University Family Housing : offers apartments for students with families and new faculty members in the heart of the city.


● The housing market has become too competitive and finding a place close to campus has become really hard. Its highly recommended to start your search early on. Find people on social network who are also looking to rent as that gives you extra bargaining power.

● If you are eligible for student family housing in UofT check it out. It’s close, cheap, and in kept in good condition. It is for students living with a partner or with one or more children.

● Good sites to look for places include: FacebookMarketplace, StudentLife, Kijiji, Craigslist, and Padmapper (aggregates listings from multiple listings)

● Massey College is a stimulating interdisciplinary community that offers housing as well as social, academic, and networking activities.

Scholarships, funding, and tuition

The Ontario Student Assistance Program (OSAP) is a financial aid program for Canadian Citizens/Permanent Residents living in Ontario that can help you pay for college or university. OSAP offers funding through:

grants: money you don’t have to pay back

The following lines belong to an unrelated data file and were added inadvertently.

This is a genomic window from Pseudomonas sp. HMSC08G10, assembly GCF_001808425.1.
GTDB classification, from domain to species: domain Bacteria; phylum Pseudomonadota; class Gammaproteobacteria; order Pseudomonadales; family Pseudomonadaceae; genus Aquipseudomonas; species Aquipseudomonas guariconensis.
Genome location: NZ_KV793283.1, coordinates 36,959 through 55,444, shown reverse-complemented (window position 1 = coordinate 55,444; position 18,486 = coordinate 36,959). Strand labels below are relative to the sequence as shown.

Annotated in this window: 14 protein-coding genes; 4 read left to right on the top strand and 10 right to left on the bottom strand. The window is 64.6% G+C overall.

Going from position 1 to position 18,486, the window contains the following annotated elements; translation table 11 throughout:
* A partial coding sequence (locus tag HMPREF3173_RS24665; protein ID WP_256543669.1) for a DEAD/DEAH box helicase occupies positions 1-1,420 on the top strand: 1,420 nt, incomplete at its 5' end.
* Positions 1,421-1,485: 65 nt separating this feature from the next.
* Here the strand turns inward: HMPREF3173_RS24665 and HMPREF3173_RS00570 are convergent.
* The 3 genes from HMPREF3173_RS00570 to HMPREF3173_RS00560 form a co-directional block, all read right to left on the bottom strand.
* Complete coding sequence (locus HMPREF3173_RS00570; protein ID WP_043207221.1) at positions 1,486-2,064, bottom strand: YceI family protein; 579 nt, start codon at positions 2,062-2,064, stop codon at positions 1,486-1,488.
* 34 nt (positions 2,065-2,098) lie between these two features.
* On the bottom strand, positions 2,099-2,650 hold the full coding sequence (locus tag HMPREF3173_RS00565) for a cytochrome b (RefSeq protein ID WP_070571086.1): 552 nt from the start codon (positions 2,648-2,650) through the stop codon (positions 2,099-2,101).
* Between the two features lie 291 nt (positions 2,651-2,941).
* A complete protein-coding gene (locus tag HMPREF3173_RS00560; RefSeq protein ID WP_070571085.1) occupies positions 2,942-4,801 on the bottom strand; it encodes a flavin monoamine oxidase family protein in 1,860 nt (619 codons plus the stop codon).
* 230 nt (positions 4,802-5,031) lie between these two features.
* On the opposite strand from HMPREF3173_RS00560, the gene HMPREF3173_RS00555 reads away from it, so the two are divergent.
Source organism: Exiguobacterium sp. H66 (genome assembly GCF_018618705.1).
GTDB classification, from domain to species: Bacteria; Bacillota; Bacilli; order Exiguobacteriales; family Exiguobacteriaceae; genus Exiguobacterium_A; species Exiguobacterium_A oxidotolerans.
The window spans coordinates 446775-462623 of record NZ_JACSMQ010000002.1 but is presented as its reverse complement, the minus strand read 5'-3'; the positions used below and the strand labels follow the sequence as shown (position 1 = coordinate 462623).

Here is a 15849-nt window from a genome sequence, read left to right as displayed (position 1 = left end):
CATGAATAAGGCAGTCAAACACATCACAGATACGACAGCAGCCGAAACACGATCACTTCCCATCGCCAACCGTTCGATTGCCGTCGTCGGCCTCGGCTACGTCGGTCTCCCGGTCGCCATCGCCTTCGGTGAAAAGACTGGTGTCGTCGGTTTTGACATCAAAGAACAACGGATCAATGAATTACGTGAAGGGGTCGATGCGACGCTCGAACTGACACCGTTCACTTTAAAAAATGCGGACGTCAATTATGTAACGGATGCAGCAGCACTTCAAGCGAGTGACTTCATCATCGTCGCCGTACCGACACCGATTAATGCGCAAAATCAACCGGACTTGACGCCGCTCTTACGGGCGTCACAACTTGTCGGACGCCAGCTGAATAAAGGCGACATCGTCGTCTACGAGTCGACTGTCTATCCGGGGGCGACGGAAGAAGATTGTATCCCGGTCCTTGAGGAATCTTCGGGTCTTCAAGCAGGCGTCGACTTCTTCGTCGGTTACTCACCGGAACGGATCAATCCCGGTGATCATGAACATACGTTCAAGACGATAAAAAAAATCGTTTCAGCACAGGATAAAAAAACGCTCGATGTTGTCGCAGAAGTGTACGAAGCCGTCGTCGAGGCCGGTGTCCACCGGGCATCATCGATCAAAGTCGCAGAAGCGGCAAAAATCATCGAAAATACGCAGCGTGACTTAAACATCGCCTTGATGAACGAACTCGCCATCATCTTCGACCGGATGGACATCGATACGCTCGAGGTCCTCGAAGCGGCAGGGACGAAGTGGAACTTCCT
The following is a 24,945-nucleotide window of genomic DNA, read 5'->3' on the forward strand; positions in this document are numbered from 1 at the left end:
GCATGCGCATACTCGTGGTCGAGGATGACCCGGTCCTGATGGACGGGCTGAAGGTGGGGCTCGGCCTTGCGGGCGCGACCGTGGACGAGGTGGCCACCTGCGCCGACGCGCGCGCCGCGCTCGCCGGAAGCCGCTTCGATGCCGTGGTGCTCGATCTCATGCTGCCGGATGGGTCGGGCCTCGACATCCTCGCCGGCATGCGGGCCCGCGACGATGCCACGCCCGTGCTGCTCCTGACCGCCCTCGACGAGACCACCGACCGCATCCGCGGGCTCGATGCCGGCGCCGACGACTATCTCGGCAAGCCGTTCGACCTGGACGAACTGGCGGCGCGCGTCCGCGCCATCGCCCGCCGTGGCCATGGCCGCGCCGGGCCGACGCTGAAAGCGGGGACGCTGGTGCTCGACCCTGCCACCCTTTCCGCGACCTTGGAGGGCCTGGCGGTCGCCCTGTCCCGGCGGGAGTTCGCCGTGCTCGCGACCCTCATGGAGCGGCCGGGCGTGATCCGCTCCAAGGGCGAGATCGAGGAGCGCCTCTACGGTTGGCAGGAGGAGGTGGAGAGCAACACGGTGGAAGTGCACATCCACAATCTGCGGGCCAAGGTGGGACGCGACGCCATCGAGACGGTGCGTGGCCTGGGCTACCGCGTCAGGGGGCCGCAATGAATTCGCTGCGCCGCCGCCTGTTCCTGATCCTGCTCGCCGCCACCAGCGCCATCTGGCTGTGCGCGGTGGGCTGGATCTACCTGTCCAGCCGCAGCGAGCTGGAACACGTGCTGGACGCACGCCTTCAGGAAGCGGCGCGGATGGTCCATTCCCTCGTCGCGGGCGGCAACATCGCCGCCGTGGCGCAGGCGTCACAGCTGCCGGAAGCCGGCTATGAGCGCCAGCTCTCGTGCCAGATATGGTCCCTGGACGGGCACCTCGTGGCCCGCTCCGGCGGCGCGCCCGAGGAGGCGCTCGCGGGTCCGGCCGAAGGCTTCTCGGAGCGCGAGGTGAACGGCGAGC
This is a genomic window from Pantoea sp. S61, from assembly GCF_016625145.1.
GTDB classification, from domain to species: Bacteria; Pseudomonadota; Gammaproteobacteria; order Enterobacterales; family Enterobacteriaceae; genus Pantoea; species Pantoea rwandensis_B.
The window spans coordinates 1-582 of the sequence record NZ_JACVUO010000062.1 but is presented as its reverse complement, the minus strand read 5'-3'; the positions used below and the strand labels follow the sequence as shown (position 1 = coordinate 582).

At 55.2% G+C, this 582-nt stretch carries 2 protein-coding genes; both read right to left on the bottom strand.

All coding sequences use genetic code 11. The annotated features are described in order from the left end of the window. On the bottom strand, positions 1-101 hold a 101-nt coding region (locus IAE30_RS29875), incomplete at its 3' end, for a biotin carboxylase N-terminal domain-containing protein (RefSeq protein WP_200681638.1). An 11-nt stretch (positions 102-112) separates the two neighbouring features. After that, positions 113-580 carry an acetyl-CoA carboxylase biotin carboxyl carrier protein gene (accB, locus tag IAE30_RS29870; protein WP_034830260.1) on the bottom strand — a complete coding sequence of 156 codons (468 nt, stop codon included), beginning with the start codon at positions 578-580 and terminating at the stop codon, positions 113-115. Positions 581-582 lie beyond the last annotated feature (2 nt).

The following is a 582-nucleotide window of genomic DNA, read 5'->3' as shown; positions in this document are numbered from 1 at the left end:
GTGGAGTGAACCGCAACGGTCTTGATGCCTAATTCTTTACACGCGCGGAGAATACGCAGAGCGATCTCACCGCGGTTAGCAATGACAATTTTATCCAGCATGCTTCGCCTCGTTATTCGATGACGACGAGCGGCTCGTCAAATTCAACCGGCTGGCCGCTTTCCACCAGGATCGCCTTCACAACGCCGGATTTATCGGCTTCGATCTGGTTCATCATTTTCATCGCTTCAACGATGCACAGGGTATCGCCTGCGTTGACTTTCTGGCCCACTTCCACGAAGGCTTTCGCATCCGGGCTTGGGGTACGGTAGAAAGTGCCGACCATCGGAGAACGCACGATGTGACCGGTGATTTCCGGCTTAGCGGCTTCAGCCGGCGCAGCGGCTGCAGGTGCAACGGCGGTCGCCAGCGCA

a student loan: money you need to repay once you’re done school

● Try to apply Ontario Graduate Scholarship (OGS) as early as possible, even if you have not been admitted yet. Yes, international students are eligible for it!

● English Language and WritingCentre hold free consultation sessions that can help with submissions for funding.

● SJDs – you will be required to apply for scholarships, and some of the deadlines will be as early as September or October. It is a good idea to start working on your application to ○ Vanier: ○ Trudeau : ○ SSHRC scholarship early on.

Check out these websites for more info on scholarships and fellowships

Course Selection

Intensive workshops: you can only take one per semester.

● LL.M. candidates are eligible to select most courses at UofT Law, but there are some courses not open to LL.M. candidates.

● LL.M. candidates may audit one course during their study, so choose wisely. For SJDs it is one per year.